Michael Robbins

From Wikipedia, the free encyclopedia
Jump to: navigation, search
Michael Robbins
Michael Robbins, British actor, from On the Buses TV series.gif
Born Michael Anthony Robbins
(1930-11-14)14 November 1930
London, England
Died 11 December 1992(1992-12-11) (aged 62)
Caterham, Surrey, England
Cause of death Cancer
Resting place Cremation
Nationality English
Occupation Actor
Years active 1957–1991
Spouse(s) Hal Dyer (?–1992; his death)
Children 2

Michael Anthony[1] Robbins (14 November 1930 – 11 December 1992) was an English actor and comedian best known for his on-going role as Arthur Rudge in the TV sitcom and film versions of On the Buses (1969–72).


Born in London, Robbins was a bank clerk who became an actor after appearing in amateur dramatic performances in Hitchin, Hertfordshire, where he and his family lived at the time. Robbins made his television debut as the cockney soldier in Roll-on Bloomin' Death. Primarily a comedy actor, he is best remembered for the role of Arthur Rudge, the persistently sarcastic husband of Olive (Anna Karen), in the popular sitcom On the Buses (1969–73). Robbins and Karen provided the secondary comic storyline to Reg Varney's comedy capers at the bus depot. Robbins also appeared in the series film spin-offs, On the Buses, Mutiny on the Buses, and Holiday on the Buses. His other comedy credits include non-recurring roles in Man About the House, The Good Life, One Foot in the Grave, The New Statesman, George and Mildred, Hi-de-Hi! and You Rang, M'Lord?. He appeared as a rather humorously portrayed police sergeant in the TV adaptation of Brendon Chase.

As well as these comic roles, he assumed various straight roles in some of the major British television shows of the 1960s and 1970s: including Minder, The Sweeney, Z-Cars, Return of the Saint, Murder Most English, The Avengers, Dixon of Dock Green and the 1982 Doctor Who story The Visitation.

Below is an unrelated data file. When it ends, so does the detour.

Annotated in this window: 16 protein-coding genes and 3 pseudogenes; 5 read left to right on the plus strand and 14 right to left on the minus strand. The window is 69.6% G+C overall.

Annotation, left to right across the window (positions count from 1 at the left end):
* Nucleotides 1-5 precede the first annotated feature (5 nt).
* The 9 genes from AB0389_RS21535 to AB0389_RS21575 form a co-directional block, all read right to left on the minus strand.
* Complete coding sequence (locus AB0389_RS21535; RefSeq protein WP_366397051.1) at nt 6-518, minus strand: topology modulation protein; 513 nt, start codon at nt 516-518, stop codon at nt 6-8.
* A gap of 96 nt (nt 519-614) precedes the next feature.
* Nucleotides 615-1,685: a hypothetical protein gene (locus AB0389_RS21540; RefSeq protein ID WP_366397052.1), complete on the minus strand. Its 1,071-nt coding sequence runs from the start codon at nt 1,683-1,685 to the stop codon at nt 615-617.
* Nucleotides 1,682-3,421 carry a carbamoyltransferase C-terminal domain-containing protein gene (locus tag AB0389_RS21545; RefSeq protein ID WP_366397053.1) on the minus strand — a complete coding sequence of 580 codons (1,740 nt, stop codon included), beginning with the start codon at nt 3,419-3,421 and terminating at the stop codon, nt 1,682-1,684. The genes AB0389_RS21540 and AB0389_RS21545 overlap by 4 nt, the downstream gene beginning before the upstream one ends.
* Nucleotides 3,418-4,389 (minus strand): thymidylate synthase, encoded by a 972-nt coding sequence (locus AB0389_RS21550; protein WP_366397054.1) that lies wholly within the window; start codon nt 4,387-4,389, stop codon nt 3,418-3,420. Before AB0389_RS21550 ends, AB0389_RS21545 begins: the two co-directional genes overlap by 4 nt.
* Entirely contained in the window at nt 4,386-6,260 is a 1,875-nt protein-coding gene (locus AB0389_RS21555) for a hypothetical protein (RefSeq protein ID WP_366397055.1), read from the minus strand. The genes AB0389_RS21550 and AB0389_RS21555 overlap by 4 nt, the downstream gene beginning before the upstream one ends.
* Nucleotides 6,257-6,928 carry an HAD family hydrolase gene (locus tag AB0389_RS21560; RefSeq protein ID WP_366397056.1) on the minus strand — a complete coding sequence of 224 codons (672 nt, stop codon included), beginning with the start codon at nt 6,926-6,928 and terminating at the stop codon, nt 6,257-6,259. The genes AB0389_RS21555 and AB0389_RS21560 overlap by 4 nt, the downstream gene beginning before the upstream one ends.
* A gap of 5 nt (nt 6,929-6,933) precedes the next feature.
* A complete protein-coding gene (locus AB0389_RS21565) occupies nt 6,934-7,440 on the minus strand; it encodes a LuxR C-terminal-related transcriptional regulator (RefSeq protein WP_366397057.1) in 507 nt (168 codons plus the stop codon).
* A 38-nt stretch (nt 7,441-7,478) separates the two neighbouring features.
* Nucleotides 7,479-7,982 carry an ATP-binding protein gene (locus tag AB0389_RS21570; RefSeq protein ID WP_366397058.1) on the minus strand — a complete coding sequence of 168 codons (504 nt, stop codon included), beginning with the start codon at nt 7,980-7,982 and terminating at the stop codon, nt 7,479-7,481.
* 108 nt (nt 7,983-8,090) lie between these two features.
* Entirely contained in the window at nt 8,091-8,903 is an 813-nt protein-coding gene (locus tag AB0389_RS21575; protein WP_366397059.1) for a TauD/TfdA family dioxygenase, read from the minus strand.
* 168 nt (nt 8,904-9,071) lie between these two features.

Robbins's film credits included The Whisperers, Up The Junction, The Looking Glass War, Zeppelin and Blake Edwards' films The Pink Panther Strikes Again and Victor/Victoria'.

Robbins was an indefatigable worker for charity. He was active in the Grand Order of Water Rats (being elected 'Rat of the Year' in 1978) and the Catholic Stage Guild; and received a Papal Award for his services in 1987. In one of his last television appearances, in A Little Bit of Heaven Robbins recalled his childhood visits to Norfolk and spoke of his faith and love of the Shrine of Our Lady at Walsingham.

In the mid-1970s he also directed a film: How Are You?.


Robbins was married to actress Hal Dyer until he died from cancer in Caterham, Surrey, aged 62. Hal Dyer died in 2011 from a brain haemorrhage. Robbins is survived by his two children and four grandchildren Daniel, Max, Lucy and Joe Cliffe

Selected filmography[edit]


  • The Daily Telegraph Third Book of Obituaries (Entertainers) – Edited by Hugh Massingberd

External links[edit]